Autonomy: Volume 20, Part 2

Autonomy: Volume 20, Part 2

by Ellen Frankel Paul
     
 

As a central concept in moral and political philosophy, "autonomy" is generally understood as some form of self-governance or self-direction. Certain Stoics, modern philosophers such as Spinoza, and, most importantly, Immanuel Kant, are among the great philosophers who have offered important insights on the concept. Some theorists analyze autonomy as it relates to

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Overview

As a central concept in moral and political philosophy, "autonomy" is generally understood as some form of self-governance or self-direction. Certain Stoics, modern philosophers such as Spinoza, and, most importantly, Immanuel Kant, are among the great philosophers who have offered important insights on the concept. Some theorists analyze autonomy as it relates to the self being moved by its higher-order desires. Others argue that it must be understood as it relates to acting from reason or from a sense of moral duty independent of passion. The essays in this volume analyze the concept and role of autonomy in philosophy as well as their implications in public policy.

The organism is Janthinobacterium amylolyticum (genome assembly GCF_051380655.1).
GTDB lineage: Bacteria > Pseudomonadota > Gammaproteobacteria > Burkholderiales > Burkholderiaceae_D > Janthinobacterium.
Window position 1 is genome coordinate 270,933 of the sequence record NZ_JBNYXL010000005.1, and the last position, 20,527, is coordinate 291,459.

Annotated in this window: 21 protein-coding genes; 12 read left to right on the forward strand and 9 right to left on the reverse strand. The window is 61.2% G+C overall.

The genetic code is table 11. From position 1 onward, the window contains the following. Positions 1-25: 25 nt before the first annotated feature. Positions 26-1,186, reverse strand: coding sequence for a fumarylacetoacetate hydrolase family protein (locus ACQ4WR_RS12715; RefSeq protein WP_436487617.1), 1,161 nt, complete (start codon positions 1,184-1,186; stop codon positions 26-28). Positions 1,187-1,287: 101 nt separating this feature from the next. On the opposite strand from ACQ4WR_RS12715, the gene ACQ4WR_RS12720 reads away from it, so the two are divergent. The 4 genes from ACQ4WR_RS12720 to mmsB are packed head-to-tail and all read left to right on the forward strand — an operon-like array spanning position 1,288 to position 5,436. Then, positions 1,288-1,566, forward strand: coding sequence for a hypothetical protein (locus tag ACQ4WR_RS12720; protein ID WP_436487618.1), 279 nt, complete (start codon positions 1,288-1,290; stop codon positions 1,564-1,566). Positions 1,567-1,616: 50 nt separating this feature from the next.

Editorial Reviews

From the Publisher
'this book brings together an impressive array of academic expertise whose contributions cover historical, ethical, political and even psychological perspectives of the concept and its application.' The Philosophical Quarterly

Product Details

ISBN-13:
9780521534994
Publisher:
Cambridge University Press
Publication date:
12/01/2003
Series:
Social Philosophy and Policy Series
Edition description:
New Edition
Pages:
340
Product dimensions:
5.98(w) x 8.98(h) x 0.79(d)

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